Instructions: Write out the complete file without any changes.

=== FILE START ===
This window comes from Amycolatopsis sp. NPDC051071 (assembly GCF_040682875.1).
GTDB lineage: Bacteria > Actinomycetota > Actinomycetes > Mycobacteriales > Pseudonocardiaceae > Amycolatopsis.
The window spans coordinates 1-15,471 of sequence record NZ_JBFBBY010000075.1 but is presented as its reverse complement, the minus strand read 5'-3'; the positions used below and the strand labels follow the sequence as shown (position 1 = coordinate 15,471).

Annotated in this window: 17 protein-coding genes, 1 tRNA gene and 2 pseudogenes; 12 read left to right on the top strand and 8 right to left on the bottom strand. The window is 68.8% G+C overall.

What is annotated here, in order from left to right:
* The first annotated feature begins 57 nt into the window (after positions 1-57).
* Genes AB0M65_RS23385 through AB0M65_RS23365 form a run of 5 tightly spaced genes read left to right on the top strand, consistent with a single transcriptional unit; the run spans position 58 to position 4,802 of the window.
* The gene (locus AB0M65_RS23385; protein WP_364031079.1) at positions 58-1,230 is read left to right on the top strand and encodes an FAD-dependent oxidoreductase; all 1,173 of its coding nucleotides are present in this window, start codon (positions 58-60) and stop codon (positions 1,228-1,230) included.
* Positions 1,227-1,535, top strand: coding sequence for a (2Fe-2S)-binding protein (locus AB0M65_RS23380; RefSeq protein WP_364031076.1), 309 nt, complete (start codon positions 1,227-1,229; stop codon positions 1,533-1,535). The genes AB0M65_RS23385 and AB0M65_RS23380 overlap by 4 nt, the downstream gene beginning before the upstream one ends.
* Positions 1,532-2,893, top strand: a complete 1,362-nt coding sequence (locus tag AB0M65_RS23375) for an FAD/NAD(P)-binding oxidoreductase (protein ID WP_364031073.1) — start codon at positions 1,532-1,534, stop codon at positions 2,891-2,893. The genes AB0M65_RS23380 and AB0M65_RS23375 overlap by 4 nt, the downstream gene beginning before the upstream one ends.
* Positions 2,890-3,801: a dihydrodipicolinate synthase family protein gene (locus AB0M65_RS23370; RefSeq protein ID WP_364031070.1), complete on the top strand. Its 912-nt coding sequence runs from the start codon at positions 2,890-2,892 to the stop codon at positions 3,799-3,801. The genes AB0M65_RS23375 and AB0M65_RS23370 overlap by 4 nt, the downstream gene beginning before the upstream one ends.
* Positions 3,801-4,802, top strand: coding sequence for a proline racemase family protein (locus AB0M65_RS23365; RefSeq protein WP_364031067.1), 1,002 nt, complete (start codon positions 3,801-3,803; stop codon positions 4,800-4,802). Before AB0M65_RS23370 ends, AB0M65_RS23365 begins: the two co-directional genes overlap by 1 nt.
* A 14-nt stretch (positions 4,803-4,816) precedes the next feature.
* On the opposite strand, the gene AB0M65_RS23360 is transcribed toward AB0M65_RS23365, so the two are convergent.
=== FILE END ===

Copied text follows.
This window comes from Amycolatopsis sp. NPDC051071 (assembly GCF_040682875.1).
GTDB lineage: Bacteria > Actinomycetota > Actinomycetes > Mycobacteriales > Pseudonocardiaceae > Amycolatopsis.
The window spans coordinates 1-15,471 of sequence record NZ_JBFBBY010000075.1 but is presented as its reverse complement, the minus strand read 5'-3'; the positions used below and the strand labels follow the sequence as shown (position 1 = coordinate 15,471).

Annotated in this window: 17 protein-coding genes, 1 tRNA gene and 2 pseudogenes; 12 read left to right on the top strand and 8 right to left on the bottom strand. The window is 68.8% G+C overall.

What is annotated here, in order from left to right:
* The first annotated feature begins 57 nt into the window (after positions 1-57).
* Genes AB0M65_RS23385 through AB0M65_RS23365 form a run of 5 tightly spaced genes read left to right on the top strand, consistent with a single transcriptional unit; the run spans position 58 to position 4,802 of the window.
* The gene (locus AB0M65_RS23385; protein WP_364031079.1) at positions 58-1,230 is read left to right on the top strand and encodes an FAD-dependent oxidoreductase; all 1,173 of its coding nucleotides are present in this window, start codon (positions 58-60) and stop codon (positions 1,228-1,230) included.
* Positions 1,227-1,535, top strand: coding sequence for a (2Fe-2S)-binding protein (locus AB0M65_RS23380; RefSeq protein WP_364031076.1), 309 nt, complete (start codon positions 1,227-1,229; stop codon positions 1,533-1,535). The genes AB0M65_RS23385 and AB0M65_RS23380 overlap by 4 nt, the downstream gene beginning before the upstream one ends.
* Positions 1,532-2,893, top strand: a complete 1,362-nt coding sequence (locus tag AB0M65_RS23375) for an FAD/NAD(P)-binding oxidoreductase (protein ID WP_364031073.1) — start codon at positions 1,532-1,534, stop codon at positions 2,891-2,893. The genes AB0M65_RS23380 and AB0M65_RS23375 overlap by 4 nt, the downstream gene beginning before the upstream one ends.
* Positions 2,890-3,801: a dihydrodipicolinate synthase family protein gene (locus AB0M65_RS23370; RefSeq protein ID WP_364031070.1), complete on the top strand. Its 912-nt coding sequence runs from the start codon at positions 2,890-2,892 to the stop codon at positions 3,799-3,801. The genes AB0M65_RS23375 and AB0M65_RS23370 overlap by 4 nt, the downstream gene beginning before the upstream one ends.
* Positions 3,801-4,802, top strand: coding sequence for a proline racemase family protein (locus AB0M65_RS23365; RefSeq protein WP_364031067.1), 1,002 nt, complete (start codon positions 3,801-3,803; stop codon positions 4,800-4,802). Before AB0M65_RS23370 ends, AB0M65_RS23365 begins: the two co-directional genes overlap by 1 nt.
* A 14-nt stretch (positions 4,803-4,816) precedes the next feature.
* On the opposite strand, the gene AB0M65_RS23360 is transcribed toward AB0M65_RS23365, so the two are convergent.